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Business Performance Management and Predictability

Originally published March 7, 2005

Webster’s dictionary defines predictable as, “to state, tell about or make known in advance, especially on the basis of special knowledge.” The last part of the definition, ‘make known in advance, especially on the basis of special knowledge’ sums up a main business benefit of a business performance management (BPM) solution.

BPM is about enabling decision makers to gain a better understanding of how the business is performing by linking day-to-day individual activities to the overall corporate strategy. With this special knowledge, decision makers can then make decisions that drive success—improving their ability to predict company performance and meet strategic goals.      

Operational Effectiveness vs. Strategy

Operational effectiveness is about achieving excellence in individual activities, strategy is about combining activities. Competitive advantage comes from the way your activities fit and reinforce one another, or how they link together. Achieving fit is difficult because it requires the integration of decisions and actions across many independent subunits. Companies with strong fit among their activities are rarely inviting targets. Their superiority in strategy and in execution only compounds their advantages and raises the hurdle for imitators.1 

How BPM Helps Create Competitive Advantage

Business performance management is about improving the way your activities fit and reinforce one another. What management defines as critical success factors at the strategic level must be clearly linked to the business process and activity level. Successfully linking the real drivers of business performance is a prerequisite to effective performance measurement. 

Business performance management applications enable companies to improve the linkage of individual activities to strategic goals by delivering greater controls, more in-depth information for analysis, and improving the way people and departments collaborate or work together. Careful management of these linkages is often a powerful source of competitive advantage because of the difficulty rivals have in perceiving them and in resolving trade-offs across the organization.2

There are numerous examples of how business performance management solutions can help companies. For the purpose of keeping the length of this article manageable, here are two problem areas where a business performance management solution can make an immediate impact.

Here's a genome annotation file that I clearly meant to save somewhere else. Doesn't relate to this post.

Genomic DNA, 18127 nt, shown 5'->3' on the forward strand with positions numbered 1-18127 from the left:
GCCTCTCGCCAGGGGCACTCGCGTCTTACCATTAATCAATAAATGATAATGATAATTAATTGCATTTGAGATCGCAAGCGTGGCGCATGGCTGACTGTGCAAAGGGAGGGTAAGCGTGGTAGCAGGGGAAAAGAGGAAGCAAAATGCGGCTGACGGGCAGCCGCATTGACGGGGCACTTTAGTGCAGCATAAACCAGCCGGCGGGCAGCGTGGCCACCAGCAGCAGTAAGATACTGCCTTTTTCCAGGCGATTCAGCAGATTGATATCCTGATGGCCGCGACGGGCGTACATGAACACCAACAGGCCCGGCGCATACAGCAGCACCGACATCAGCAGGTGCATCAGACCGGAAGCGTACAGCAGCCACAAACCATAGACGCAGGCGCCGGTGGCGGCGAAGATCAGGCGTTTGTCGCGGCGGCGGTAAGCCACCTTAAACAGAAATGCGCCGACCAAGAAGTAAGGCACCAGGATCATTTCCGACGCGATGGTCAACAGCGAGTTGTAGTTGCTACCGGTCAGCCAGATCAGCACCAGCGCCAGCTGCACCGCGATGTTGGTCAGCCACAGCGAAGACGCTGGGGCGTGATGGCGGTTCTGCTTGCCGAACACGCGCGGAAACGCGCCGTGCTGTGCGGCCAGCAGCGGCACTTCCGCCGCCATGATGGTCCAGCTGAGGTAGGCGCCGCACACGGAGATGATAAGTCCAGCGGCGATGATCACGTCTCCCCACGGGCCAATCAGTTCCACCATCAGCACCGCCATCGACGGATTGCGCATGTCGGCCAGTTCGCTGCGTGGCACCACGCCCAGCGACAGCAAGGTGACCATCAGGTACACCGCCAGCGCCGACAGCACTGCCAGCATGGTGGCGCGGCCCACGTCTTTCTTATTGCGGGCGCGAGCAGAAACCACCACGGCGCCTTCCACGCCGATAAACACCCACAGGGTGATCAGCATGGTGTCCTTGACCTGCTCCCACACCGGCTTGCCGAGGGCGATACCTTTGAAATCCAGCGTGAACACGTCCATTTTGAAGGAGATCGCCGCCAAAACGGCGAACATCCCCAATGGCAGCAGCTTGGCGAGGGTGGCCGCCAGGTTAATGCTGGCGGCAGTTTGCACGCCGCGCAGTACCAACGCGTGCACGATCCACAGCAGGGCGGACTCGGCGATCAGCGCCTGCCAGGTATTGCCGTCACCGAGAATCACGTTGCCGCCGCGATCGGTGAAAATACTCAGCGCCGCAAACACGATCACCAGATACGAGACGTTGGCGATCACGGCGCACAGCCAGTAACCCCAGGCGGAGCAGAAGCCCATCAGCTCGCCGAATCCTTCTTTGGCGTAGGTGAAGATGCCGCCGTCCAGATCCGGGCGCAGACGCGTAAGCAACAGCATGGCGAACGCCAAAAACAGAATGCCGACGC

Problem Area No. 1—Human Error

Running a Google search on spreadsheet errors returned 147,000 results. PricewaterhouseCoopers did a survey of large client spreadsheets and found that 90 percent contained significant errors. Moreover, the cost of these mistakes, according to a 1996 report (probably more today), is within the range of $10,000 to $100,000 per decision per month. This research becomes magnified when you realize 73 percent of mid-size companies use spreadsheets and manual processes for their budgeting, planning and forecasting activities.3 So, how can human error affect the performance of your company? 

  • In 2003, TransAlta Corp. took a $24 million charge to earnings after a bidding snafu landed it more contracts than it bargained for, at higher prices than it wanted to pay. The company’s computer spreadsheet contained mismatched bids for the contracts. It was literally a cut-and-paste error in an Excel spreadsheet that they did not detect when they did their final sorting and ranking of bids prior to submission.4
  • In May, 2004, The University of Toledo lost $2.4 million in projected revenue. Official projections called for a 10 percent decline in graduate student enrollment, but an increase was mistakenly shown in a spreadsheet formula that led officials to overestimate enrollment and therefore revenue. Officials decided to pursue systemic changes to provide more safeguards in the future since continuing fiscal pressures had forced them to a level of staff support where there was little or no redundancy in their process.5